Sinha said the rising case numbers across the country are lagging indicators that will likely lead to increases in hospitalizations and deaths — suggesting older Canadians may be next to feel the brunt of the pandemic.

“It’s only a matter of time before we start seeing older members of our society start catching this and then the consequences, unfortunately, become quite apparent,” he said. 

“Now if we’re looking at a second wave that’s going to be bigger than the last wave, we know that this is going to result in likely thousands of older people dying.” 

Lessons from the 1st wave

Let’s look at what we learned in the first wave of the pandemic in Canada. 

Older Canadians who are at higher risk of serious outcomes of COVID-19 paid a terrible cost, with those over 70 accounting for almost 90 per cent of all deaths in Canada. 

Coronavirus outbreaks hit the poorest and most diverse neighbourhoods of our major cities incredibly hard, while Black Canadians were more likely than others to be infected or hospitalized by the disease. 

We’ve also learned that physical distancing, wearing a mask and limiting your close contact with others — especially in confined settings with low ventilation — drastically reduce your risk of catching it. 

Asymptomatic transmission was also identified as a real and tangible threat, and superspreading events have also been recorded, most recently in the largest contact tracing study to date from India this week. 

But the virus also hasn’t significantly mutated to become any less infectious or less deadly. 

WATCH | Re-examining the role of COVID-19 superspreaders:

More research into how COVID-19 is spread shows that because not everyone sheds the same amount of virus, many infections are spread by a few people known as superspreaders. 2:01

“This is still a virus that hospitalizes people, and it still kills people, and it is still challenging to treat, and it is still disrupting the entire world,” said Dr. Amesh Adalja, an infectious disease physician and a senior scholar at the Johns Hopkins Center for Health Security. 

“The virus hasn’t changed. It’s still the same biologically. It’s just that now we have much more in our tool belt.”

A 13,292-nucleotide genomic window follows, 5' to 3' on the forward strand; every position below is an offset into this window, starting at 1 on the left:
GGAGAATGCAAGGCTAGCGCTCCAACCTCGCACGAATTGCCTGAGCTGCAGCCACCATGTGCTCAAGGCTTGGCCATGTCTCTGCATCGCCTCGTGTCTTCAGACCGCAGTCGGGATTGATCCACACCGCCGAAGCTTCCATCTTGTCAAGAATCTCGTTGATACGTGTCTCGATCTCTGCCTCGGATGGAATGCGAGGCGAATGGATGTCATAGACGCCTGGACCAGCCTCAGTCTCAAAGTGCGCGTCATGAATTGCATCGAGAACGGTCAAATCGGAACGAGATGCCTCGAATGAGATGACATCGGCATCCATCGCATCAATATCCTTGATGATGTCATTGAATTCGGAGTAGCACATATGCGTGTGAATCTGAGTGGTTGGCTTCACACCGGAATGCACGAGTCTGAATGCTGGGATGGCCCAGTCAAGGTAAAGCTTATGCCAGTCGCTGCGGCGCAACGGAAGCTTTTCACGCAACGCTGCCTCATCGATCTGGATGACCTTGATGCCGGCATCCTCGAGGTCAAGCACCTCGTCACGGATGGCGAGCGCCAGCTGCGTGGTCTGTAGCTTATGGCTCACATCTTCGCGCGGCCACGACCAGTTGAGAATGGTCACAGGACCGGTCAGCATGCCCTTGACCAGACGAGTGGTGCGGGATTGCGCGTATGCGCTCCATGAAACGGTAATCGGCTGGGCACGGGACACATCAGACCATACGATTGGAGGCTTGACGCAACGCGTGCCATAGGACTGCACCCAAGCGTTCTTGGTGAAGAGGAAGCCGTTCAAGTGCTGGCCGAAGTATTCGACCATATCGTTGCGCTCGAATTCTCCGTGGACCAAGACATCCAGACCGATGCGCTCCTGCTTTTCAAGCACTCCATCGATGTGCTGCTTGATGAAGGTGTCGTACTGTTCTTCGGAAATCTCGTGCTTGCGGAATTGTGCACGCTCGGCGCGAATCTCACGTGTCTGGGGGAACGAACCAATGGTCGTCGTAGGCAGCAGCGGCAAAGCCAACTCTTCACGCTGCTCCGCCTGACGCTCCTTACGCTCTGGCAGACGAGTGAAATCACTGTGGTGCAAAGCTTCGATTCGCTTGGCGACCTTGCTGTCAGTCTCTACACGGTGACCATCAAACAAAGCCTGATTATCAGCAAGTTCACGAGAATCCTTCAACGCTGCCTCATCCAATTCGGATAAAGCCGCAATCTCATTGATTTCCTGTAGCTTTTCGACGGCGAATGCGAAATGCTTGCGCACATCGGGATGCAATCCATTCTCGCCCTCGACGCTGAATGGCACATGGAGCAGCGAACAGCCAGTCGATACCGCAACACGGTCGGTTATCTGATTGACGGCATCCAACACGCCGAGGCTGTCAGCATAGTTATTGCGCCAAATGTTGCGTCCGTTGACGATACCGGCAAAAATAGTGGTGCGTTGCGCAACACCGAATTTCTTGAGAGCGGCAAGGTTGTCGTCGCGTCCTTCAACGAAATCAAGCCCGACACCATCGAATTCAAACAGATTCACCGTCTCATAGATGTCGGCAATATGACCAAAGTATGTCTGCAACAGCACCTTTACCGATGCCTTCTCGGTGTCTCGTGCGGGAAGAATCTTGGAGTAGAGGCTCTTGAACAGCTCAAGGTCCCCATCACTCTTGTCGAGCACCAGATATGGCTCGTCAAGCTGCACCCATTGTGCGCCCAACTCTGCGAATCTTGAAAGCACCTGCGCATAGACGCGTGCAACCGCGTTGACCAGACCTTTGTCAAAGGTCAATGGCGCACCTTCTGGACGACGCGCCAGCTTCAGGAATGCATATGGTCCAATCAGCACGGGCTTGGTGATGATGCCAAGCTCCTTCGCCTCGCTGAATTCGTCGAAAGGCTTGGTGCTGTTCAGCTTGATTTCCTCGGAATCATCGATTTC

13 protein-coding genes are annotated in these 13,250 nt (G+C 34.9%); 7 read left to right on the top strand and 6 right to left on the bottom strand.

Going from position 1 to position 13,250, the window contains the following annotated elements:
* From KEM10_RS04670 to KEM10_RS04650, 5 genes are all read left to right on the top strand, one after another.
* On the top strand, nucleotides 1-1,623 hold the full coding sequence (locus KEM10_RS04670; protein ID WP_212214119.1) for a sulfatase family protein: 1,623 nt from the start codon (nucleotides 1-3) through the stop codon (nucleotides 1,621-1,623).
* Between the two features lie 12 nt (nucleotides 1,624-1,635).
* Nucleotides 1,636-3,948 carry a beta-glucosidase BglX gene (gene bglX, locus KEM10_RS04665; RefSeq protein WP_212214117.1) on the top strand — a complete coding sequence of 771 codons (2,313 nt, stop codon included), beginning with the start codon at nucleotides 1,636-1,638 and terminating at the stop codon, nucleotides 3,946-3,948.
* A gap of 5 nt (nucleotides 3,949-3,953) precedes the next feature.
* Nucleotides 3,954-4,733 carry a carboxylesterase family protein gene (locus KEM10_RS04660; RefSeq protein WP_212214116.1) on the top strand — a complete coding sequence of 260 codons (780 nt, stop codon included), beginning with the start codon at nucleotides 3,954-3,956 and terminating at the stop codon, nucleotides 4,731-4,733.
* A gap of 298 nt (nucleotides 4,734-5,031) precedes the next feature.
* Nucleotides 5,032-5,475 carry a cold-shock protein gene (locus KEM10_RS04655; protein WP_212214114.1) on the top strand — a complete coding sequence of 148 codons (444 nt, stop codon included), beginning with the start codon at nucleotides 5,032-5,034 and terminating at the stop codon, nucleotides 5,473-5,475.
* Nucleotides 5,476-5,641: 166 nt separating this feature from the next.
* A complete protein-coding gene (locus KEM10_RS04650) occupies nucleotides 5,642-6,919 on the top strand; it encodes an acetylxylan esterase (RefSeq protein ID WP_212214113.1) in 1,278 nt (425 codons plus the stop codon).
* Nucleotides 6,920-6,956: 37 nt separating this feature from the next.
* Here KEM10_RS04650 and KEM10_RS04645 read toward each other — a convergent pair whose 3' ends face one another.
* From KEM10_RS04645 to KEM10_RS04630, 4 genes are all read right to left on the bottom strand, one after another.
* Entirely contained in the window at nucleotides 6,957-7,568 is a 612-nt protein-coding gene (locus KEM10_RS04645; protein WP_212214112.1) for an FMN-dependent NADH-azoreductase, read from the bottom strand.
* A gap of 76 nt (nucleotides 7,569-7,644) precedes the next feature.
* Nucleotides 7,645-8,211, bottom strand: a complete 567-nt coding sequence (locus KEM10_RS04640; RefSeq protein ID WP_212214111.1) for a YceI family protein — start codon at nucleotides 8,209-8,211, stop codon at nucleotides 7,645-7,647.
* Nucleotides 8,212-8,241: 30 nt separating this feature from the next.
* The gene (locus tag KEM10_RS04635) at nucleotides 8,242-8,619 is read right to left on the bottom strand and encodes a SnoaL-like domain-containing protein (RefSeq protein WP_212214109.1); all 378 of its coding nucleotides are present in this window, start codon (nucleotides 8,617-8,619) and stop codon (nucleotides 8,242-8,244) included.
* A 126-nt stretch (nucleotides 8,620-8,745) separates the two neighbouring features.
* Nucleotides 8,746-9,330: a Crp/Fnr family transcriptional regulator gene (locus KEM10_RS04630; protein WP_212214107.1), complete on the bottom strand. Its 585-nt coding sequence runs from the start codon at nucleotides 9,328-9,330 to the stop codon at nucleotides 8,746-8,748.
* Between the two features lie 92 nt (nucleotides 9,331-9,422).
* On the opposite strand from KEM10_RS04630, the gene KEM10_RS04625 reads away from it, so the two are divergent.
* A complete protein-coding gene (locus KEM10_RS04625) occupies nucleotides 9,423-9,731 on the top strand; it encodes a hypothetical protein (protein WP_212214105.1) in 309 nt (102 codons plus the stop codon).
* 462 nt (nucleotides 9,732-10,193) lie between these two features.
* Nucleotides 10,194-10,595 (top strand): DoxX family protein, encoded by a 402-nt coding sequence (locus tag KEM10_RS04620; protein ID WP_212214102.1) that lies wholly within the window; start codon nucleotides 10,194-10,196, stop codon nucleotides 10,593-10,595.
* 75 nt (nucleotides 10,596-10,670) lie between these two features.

Adalja said despite the fact that health-care workers are getting more adept at treating it and there’s a better survival rate for those who are hospitalized, we still need to take the second wave seriously. 

Testing backlogs in Ontario reached a record high of more than 90,000 this week, and the province’s associate chief medical officer of health, Dr. Barbara Yaffe, said the number of contacts per COVID-19 case is ‘much higher’ than in the first wave. (Evan Mitsui/CBC)

“We still need more tools. We still don’t have a tool that can prevent somebody who’s infected from needing hospitalization,” he said. 

“Absent that, I think we still have to really be aggressive with controlling community spread.”

What can we do to slow the 2nd wave? 

Steven Hoffman, director of the Global Strategy Lab and a global health law professor at York University in Toronto who studies pandemics, said it’s important to remember the second wave of COVID-19 is no less of a threat than the first. 

“It’s everyone’s hope that we’ll be better prepared to deal with the second wave because we’ve learned so much from the first wave,” he said. 

“But this virus remains as dangerous as it was before, and I’m actually even more worried for the second wave.” 

Hoffman said he became concerned early in the summer when hard-hit provinces began lifting restrictions because not enough was being done to prepare Canadians for the possibility that lockdowns could be reimposed. 

“No one was told from our political leaders that we’re now able to temporarily lift these measures until a time when they’ll likely be needed,” he said. “That’s just not the way to prepare people.”

Adalja said the threshold for re-entering lockdowns in the second wave needs to be “data-driven” and targeted toward activities that are proven to lead to spread in specific regions. 

Steven Hoffman says one of his biggest concerns is whether Canadians will be resistant to the idea of re-entering lockdown, if it’s deemed necessary. (Nathan Denette/The Canadian Press)

The ‘big worry’

“You should only use a lockdown when you have fouled up your response so bad that that’s all you have left to do,” he said. 

“You don’t want people to behave as if we’re not in a pandemic on the one hand, and on the other hand the alternative isn’t just to completely shut the whole country down again.”

Hoffman said one of his biggest concerns is whether Canadians will be resistant to the idea of re-entering lockdown, if it’s deemed necessary. 

“We know that people are exhausted from containment measures, and my big worry going into a second wave is that people won’t be willing to follow public health directives, which we all really need to do,” he said. 

“That’s when this pandemic would become much worse than it is and potentially worse than the first wave.”